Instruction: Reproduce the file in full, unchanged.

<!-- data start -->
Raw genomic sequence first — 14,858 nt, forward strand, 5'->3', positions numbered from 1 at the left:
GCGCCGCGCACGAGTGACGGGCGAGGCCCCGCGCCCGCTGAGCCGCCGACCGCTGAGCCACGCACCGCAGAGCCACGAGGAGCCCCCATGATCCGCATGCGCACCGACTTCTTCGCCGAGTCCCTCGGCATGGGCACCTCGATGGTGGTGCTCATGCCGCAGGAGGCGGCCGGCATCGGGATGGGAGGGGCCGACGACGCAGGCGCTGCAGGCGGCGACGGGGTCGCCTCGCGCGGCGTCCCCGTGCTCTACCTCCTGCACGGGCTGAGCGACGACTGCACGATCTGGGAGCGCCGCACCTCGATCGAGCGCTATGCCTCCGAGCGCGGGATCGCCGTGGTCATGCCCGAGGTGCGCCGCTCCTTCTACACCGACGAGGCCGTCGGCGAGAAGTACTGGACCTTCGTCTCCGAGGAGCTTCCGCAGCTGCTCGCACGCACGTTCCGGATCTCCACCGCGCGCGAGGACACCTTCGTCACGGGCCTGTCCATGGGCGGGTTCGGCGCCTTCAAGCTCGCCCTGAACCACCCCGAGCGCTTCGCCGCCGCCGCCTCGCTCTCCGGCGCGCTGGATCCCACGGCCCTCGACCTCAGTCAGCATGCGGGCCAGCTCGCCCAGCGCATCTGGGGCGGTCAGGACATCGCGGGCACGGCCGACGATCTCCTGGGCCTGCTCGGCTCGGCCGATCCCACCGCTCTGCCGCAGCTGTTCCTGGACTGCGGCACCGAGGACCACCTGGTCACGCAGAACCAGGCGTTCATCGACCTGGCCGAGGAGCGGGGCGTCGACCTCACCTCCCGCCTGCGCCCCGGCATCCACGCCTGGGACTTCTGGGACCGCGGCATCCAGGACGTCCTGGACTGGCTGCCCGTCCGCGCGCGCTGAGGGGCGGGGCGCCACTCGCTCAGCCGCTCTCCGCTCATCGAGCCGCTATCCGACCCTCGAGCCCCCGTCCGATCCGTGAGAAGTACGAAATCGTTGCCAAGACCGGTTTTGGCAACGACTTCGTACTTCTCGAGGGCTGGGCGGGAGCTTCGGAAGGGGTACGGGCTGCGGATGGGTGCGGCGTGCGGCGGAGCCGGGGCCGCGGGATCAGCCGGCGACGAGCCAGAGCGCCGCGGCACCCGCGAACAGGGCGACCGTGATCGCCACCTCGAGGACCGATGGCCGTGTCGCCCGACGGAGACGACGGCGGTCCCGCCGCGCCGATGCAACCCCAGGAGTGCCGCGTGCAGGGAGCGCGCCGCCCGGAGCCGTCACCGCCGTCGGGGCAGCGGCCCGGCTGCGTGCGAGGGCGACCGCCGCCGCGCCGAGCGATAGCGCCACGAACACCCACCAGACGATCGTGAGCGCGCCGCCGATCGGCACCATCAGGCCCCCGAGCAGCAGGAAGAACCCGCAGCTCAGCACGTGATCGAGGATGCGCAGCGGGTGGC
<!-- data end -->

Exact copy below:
Raw genomic sequence first — 14,858 nt, forward strand, 5'->3', positions numbered from 1 at the left:
GCGCCGCGCACGAGTGACGGGCGAGGCCCCGCGCCCGCTGAGCCGCCGACCGCTGAGCCACGCACCGCAGAGCCACGAGGAGCCCCCATGATCCGCATGCGCACCGACTTCTTCGCCGAGTCCCTCGGCATGGGCACCTCGATGGTGGTGCTCATGCCGCAGGAGGCGGCCGGCATCGGGATGGGAGGGGCCGACGACGCAGGCGCTGCAGGCGGCGACGGGGTCGCCTCGCGCGGCGTCCCCGTGCTCTACCTCCTGCACGGGCTGAGCGACGACTGCACGATCTGGGAGCGCCGCACCTCGATCGAGCGCTATGCCTCCGAGCGCGGGATCGCCGTGGTCATGCCCGAGGTGCGCCGCTCCTTCTACACCGACGAGGCCGTCGGCGAGAAGTACTGGACCTTCGTCTCCGAGGAGCTTCCGCAGCTGCTCGCACGCACGTTCCGGATCTCCACCGCGCGCGAGGACACCTTCGTCACGGGCCTGTCCATGGGCGGGTTCGGCGCCTTCAAGCTCGCCCTGAACCACCCCGAGCGCTTCGCCGCCGCCGCCTCGCTCTCCGGCGCGCTGGATCCCACGGCCCTCGACCTCAGTCAGCATGCGGGCCAGCTCGCCCAGCGCATCTGGGGCGGTCAGGACATCGCGGGCACGGCCGACGATCTCCTGGGCCTGCTCGGCTCGGCCGATCCCACCGCTCTGCCGCAGCTGTTCCTGGACTGCGGCACCGAGGACCACCTGGTCACGCAGAACCAGGCGTTCATCGACCTGGCCGAGGAGCGGGGCGTCGACCTCACCTCCCGCCTGCGCCCCGGCATCCACGCCTGGGACTTCTGGGACCGCGGCATCCAGGACGTCCTGGACTGGCTGCCCGTCCGCGCGCGCTGAGGGGCGGGGCGCCACTCGCTCAGCCGCTCTCCGCTCATCGAGCCGCTATCCGACCCTCGAGCCCCCGTCCGATCCGTGAGAAGTACGAAATCGTTGCCAAGACCGGTTTTGGCAACGACTTCGTACTTCTCGAGGGCTGGGCGGGAGCTTCGGAAGGGGTACGGGCTGCGGATGGGTGCGGCGTGCGGCGGAGCCGGGGCCGCGGGATCAGCCGGCGACGAGCCAGAGCGCCGCGGCACCCGCGAACAGGGCGACCGTGATCGCCACCTCGAGGACCGATGGCCGTGTCGCCCGACGGAGACGACGGCGGTCCCGCCGCGCCGATGCAACCCCAGGAGTGCCGCGTGCAGGGAGCGCGCCGCCCGGAGCCGTCACCGCCGTCGGGGCAGCGGCCCGGCTGCGTGCGAGGGCGACCGCCGCCGCGCCGAGCGATAGCGCCACGAACACCCACCAGACGATCGTGAGCGCGCCGCCGATCGGCACCATCAGGCCCCCGAGCAGCAGGAAGAACCCGCAGCTCAGCACGTGATCGAGGATGCGCAGCGGGTGGC